Herb Garden in a Container

If you like the idea of being able to grow your own herbs but only have a small garden space or no garden at all, then find a spot where you can display a couple of medium pot containers or one large one. You will be able to have the benefit of picking and using your own home grown herbs. If growing herbs for the first time you may prefer to have your herbs contained. This will supply vibrant colours and wonderful aromas. There are so many containers to choose from, you could have a clay pot in a hot Mediterranean colour. First of all get some compost, like a peat based compost but remember to add some gravel or bits of broken crockerly at the bottom to stop it water logging. Make sure you have put drainage holes at the bottom of the pot. A layer of charcoal granules near the bottom of the soil will help the soil absorb any waste products. Choose one method of growing from below.

Think about which herbs you want to grow and that are going to give you colour, aroma and be easily maintained. Whenever you plant in container pots the herbs can last one or two seasons although around spring you should re-plant. I would use about five herbs for a medium pot and maybe eight herbs for a larger pot. You could pick herbs like pot marigold that has a lovely bright orange flower and looks like a little sunshine. Peppermint has a good aroma and you can pick the leaves to make a refreshing infusion taken after meals, a very effective digestive remedy. Chamomile is a widely used herb that produces pungent flowers for your own home made tea, it is used mostly for its sedative and digestive qualities. Lavender has a wonderful aroma and colour, the flowers can be used as an infusion to help soothe headaches or as a night time tea. Lemon Balm has a lovely aroma, vibrant colour and it is very easy to grow. So much so it can take over in a confined space, seek out a variegated lemon balm it will be easier to contain. Heartsease is also grown quite easily and adds striking colour, the aerial parts can be made into an infusion for a cough as it is a good expectorant. Ground Ivy (not Ivy) makes a great trailing plant that could go around the sides of your container. Rosemary has a wonderful aroma that can be used for both culinary and medicinal purposes. These are just a small selection of herbs.


If you were already growing your herbs indoors or have bought them from a good plant nursery and want to re-plant them in your outdoor container then do this in the spring. Tip your plant pot upside down and gently remove the plant, keep it with its own soil. In your container remove some soil so you have space to place the herb in. Very gently loosen the herb roots and place into its new home. Fill the hole with soil, firm the soil and give it a good watering. When your container is full, remember to have plant sticks with the name and date of planting. You may have to use fertilizer (it is possible to get organic ones, or even to make your own) within the first six weeks of planting the herbs.

Taking Cuttings

If you are taking a cutting, buy some small pots and hormone rooting powder. Fill your pots with compost and pick a healthy shoot from the plant you want to grow. To take a cutting make a clean cut just below a leaf node. Take away any lower leaves and place some of the powder on the tip of this. Gently place your cuttings into one third of their depth in the potting compost, cover it with a plastic bag (but don’t allow the plastic to rest on the leaves). Check it every three days and open up the bag to let new air circulate. Watch for the signs of growth, and when you spot this, place the pots where they will get some sun, be protected and sheltered as well. When you start to see the roots coming through the base of your pot then it is time to transfer the herbs on to your large pot container.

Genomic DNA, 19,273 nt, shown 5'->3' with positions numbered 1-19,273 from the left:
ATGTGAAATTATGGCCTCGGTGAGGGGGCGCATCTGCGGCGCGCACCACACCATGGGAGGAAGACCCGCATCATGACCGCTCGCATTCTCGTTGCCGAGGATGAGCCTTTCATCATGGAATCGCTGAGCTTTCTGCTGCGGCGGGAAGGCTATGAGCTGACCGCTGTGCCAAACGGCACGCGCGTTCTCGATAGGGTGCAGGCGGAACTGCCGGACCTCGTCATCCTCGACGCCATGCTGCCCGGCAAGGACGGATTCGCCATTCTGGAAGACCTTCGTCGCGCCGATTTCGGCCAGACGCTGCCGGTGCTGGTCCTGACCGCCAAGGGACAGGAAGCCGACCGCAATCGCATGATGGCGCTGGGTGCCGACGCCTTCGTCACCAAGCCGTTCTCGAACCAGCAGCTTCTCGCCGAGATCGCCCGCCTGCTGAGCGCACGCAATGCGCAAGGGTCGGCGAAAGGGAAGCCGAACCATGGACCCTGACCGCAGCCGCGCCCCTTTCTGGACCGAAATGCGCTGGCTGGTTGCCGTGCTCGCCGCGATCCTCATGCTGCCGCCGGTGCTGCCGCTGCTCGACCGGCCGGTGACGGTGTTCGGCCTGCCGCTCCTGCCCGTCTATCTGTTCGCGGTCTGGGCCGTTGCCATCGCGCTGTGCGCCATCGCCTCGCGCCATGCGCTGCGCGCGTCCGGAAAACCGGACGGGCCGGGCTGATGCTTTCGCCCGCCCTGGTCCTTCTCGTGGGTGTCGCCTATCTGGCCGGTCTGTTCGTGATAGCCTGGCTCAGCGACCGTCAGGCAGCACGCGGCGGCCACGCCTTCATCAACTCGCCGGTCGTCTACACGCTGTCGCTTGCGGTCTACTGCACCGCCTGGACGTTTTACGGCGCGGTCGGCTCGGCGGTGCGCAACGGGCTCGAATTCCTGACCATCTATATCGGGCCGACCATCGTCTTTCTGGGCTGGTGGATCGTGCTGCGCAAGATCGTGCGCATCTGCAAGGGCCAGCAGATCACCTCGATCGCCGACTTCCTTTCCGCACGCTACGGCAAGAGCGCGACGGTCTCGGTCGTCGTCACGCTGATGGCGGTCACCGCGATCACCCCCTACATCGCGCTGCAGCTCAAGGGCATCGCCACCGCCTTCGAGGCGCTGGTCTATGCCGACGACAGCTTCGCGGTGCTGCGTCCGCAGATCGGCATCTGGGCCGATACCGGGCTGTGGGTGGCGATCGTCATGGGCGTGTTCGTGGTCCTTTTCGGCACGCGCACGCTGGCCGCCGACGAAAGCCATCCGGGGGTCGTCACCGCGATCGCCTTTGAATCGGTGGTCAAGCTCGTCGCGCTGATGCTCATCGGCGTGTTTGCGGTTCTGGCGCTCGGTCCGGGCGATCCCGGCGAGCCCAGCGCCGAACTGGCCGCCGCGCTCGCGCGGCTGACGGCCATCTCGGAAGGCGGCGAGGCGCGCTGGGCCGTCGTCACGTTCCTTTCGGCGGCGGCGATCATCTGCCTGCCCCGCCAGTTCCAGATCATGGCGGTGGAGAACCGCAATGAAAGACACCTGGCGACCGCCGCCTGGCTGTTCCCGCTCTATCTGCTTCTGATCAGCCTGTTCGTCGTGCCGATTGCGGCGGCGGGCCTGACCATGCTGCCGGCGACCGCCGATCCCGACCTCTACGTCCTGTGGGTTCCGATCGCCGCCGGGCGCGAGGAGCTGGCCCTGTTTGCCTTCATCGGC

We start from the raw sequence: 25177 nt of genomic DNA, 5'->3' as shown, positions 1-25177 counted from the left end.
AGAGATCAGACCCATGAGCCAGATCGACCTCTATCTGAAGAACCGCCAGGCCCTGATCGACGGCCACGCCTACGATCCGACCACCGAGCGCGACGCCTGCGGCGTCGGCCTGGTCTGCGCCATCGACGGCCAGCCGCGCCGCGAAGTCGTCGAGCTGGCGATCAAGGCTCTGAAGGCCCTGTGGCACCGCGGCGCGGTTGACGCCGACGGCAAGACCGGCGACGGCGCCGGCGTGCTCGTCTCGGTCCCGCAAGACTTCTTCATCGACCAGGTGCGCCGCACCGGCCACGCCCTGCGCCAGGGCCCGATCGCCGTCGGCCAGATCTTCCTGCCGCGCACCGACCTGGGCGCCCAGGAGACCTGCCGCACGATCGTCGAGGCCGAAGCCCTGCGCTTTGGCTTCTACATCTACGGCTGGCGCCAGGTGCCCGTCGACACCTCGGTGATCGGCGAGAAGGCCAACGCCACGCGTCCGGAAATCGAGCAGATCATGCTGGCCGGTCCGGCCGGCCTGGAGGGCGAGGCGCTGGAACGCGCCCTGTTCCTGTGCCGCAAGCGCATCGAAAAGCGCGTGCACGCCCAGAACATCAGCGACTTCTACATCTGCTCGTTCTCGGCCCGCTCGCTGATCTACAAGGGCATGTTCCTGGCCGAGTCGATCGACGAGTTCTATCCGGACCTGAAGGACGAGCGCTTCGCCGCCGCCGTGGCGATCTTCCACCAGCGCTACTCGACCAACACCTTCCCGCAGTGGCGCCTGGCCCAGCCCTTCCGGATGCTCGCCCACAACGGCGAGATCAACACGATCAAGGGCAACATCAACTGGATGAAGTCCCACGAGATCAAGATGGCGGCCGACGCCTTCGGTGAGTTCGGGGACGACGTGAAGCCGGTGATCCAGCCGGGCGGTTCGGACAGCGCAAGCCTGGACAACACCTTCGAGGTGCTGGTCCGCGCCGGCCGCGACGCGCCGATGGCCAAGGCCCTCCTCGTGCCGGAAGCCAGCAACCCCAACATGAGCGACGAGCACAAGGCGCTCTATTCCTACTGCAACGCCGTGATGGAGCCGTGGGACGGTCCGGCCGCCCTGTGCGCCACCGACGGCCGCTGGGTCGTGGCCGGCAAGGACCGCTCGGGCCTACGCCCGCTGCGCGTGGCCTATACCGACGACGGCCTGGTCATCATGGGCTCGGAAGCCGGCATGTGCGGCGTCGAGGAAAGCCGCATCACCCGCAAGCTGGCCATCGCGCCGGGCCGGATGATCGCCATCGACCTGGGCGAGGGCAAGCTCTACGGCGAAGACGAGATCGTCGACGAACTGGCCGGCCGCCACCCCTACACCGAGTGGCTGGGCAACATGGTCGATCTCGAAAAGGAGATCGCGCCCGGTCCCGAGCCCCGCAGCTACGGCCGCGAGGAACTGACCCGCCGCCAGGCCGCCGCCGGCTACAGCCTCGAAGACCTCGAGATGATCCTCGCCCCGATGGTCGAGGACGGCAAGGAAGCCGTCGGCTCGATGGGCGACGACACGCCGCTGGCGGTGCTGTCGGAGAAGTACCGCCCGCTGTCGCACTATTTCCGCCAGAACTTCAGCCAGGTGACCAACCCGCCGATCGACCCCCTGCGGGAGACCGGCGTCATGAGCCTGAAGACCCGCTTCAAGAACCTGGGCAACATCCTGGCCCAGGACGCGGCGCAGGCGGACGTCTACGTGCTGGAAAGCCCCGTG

Growing Herbs From Seed

If you want to grow your herbs indoors from seed then you will need to buy a shallow seed tray and some loamless seed growing mixture. Sprinkle the seeds onto compost, sow the seeds thinly. Very gently sprinkle some compost on top of this to cover the seeds and keep the seeds in place. Finely water the compost and take a note of what has been sown, date, etc. Cover the tray with the lid that is usually provided. Place the tray in an airing cupboard if you have one or some in a warm place so they can germinate. You really need to check this daily as you are waiting for the sprouting of the seeds to take place. As soon as this happens move your tray out of the airing cupboard. For the first couple of days take the lid off on side of the tray but don’t expose the seeds to direct sunshine, then take the whole lid off after this. When the first leaves come out it is time to pot your seedling to a small pot to allow the root system to form. Make small holes in your compost, carefully handle the seedlings and put in to the holes. Pat down the surrounding soil and water it. Make sure the pots get light but try to avoid direct sun. As they grow and are at the stage to go in to your large pot container, you first have to get them used to the outdoors for about a week, but bring them in at night time. Give your large pot container a good watering and very gently take your herbs out of the small pots, push a stick in the soil to make a hole for the root. Do this in spring or early summer.

This is just the start of a process to enable you to grow herbs that will hopefully give you pleasure. You may choose to use your herbs in a medicinal, cosmetic or culinary way. Whatever you choose, it makes it more special due to the fact you have grown your own herbs. Enjoy!